We’ve been touring since we started this band, and that’s definitely played a huge role in our songs – when you spend so much time travelling and being in different places, it’s always going to inspire you to write, cause you’re experiencing things that you wouldn’t if you were sitting at home on the couch watching Netflix. I think in that regard it definitely inspires the songwriting and it’s definitely the reason we do this, is getting the opportunity to hang out with different people in different places all the time… experiencing different cultures that are similar but they’re different in their own regard. You know, there’s like a Sydney sound, and there’s a Melbourne sound, and a Brisbane sound, and as much as we’re all the same, everyone does it a little bit differently, and getting to experience all of them so much, you become a band that’s not stuck into one little place.
We had to make our own fun, coming from Adelaide, hence why we always put on our own shows and our own festivals and booked bands from interstate all the time. If you weren’t doing that, you weren’t playing, or you were playing shitty front-bar shows all the time, cos there really is not as much going on there. There’s not many people, so you’ve just gotta start from the ground up, and create what you wanna create. We got lucky that we had a whole group of friends and people who got behind that, and supported every venture we tried to do, and still to this day – it’s beautiful.
I think I kinda got happier before I moved to Melbourne. So when I came here, I’ve been a very different me. I don’t know if Melbourne is responsible for that – my situation has changed a lot, and I’m in a position where I’m writing more positively and hopefully. I think I changed as a person at much the same time as when I moved here, so I can’t say which was responsible for which.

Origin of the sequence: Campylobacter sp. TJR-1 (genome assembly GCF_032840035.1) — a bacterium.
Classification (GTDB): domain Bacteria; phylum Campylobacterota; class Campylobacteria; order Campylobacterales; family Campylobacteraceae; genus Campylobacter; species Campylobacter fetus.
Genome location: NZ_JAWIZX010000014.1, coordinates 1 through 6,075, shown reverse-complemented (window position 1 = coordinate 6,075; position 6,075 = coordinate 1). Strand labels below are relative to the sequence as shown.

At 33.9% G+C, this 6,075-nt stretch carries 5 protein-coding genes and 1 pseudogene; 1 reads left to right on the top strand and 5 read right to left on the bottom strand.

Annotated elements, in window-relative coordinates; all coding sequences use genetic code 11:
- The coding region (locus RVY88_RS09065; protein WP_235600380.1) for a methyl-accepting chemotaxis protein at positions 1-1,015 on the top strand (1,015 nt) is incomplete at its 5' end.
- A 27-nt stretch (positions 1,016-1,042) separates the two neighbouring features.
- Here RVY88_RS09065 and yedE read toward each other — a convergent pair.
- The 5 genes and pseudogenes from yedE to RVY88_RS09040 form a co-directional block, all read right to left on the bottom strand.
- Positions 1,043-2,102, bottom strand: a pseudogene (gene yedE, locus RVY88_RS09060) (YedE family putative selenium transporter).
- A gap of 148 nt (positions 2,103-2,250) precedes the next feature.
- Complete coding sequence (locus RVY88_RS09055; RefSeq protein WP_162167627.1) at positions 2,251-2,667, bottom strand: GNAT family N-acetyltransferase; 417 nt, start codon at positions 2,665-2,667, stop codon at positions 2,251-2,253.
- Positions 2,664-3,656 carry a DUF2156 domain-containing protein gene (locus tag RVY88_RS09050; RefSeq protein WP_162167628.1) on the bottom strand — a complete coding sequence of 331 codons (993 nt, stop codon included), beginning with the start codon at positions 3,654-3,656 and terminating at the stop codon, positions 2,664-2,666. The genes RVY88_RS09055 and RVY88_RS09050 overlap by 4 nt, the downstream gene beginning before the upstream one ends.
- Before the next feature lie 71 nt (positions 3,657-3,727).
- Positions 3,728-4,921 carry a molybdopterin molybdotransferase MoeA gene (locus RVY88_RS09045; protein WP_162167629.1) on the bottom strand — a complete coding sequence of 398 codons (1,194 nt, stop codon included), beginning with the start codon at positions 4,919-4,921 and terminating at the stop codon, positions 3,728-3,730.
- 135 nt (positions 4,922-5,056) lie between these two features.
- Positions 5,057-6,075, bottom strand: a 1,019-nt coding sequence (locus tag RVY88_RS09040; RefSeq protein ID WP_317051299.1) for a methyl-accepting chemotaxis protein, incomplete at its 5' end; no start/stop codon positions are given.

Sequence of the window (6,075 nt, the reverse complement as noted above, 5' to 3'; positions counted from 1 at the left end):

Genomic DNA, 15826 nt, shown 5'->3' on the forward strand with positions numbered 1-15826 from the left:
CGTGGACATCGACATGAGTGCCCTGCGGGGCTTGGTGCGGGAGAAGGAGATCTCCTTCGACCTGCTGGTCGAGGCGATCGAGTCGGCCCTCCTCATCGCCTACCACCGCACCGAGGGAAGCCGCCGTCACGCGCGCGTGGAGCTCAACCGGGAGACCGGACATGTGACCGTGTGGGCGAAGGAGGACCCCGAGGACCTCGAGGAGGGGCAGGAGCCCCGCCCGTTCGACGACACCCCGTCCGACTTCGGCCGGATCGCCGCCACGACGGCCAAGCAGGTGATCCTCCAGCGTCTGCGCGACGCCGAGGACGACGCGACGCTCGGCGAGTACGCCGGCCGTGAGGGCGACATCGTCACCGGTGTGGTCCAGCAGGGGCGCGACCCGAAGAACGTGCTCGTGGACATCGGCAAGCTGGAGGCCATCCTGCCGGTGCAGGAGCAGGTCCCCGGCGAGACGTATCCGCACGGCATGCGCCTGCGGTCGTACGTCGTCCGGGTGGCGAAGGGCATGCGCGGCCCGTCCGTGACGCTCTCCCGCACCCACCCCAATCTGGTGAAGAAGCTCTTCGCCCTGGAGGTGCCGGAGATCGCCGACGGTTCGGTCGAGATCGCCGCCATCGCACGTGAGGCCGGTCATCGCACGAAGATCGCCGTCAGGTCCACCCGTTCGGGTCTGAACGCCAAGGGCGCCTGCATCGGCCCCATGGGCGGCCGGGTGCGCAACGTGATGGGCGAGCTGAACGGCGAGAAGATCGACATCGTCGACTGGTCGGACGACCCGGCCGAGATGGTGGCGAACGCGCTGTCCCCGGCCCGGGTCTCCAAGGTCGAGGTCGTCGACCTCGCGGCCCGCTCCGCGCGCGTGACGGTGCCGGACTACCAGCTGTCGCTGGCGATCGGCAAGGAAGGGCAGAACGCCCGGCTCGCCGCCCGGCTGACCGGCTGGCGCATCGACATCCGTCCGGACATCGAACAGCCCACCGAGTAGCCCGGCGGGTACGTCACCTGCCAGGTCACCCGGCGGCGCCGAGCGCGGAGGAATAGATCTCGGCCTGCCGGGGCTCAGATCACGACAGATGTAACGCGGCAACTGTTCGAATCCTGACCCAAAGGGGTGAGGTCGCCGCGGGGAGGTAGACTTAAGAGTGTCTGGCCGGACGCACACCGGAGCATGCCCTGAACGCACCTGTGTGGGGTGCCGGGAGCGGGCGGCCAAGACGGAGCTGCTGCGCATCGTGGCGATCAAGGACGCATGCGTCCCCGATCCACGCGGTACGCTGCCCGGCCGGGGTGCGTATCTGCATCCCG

THERE ARE A FEW MELBOURNE PERSONALITIES THAT POP UP ON THE RECORD AS WELL – YOU’VE GOT GEORGIA [MAQ, OF CAMP COPE], CRAIG [SELAK, OF THE BENNIES]…
Yeah, and Jeff [Rosenstock] is kinda honorary Melbourne. It’s definitely a hub here – like a lot of bands come from here, and a lot of bands end up here, especially from places like Adelaide. I feel like a lot of bands end up spending a lot of their time here. But it just so happened that Georgia and Craig are both from Melbourne, who were both the only people, apart from Jeff, that we’d hoped would end up being on the record. So recording it here, it made sense to include people from Melbourne, and Jeff was luckily here for Poison City Weekender, so that worked out well.
DID YOU WRITE SONGS LIKE ‘HAPPY’ OR ‘FAMILY’ WITH GEORGIA IN MIND?
‘Happy’ was never intentionally written as a duet, but it was written with two people’s stories weaving in and out anyway, but it was just me delivering both sides of the story. So, we were gonna get Georgia in to do ‘Family’ (and that one’s just a no-brainer, it made sense for her to do that at the end), and then I had the idea to try & do this in ‘Happy’. We tried the duet thing, and it took the song to a whole other world, and I can’t imagine the song without it now, like I’m scared to go back and listen to demos without it now, or do a tour where someone can’t do that second part.
YEAH, WHAT DO YOU DO ON TOUR?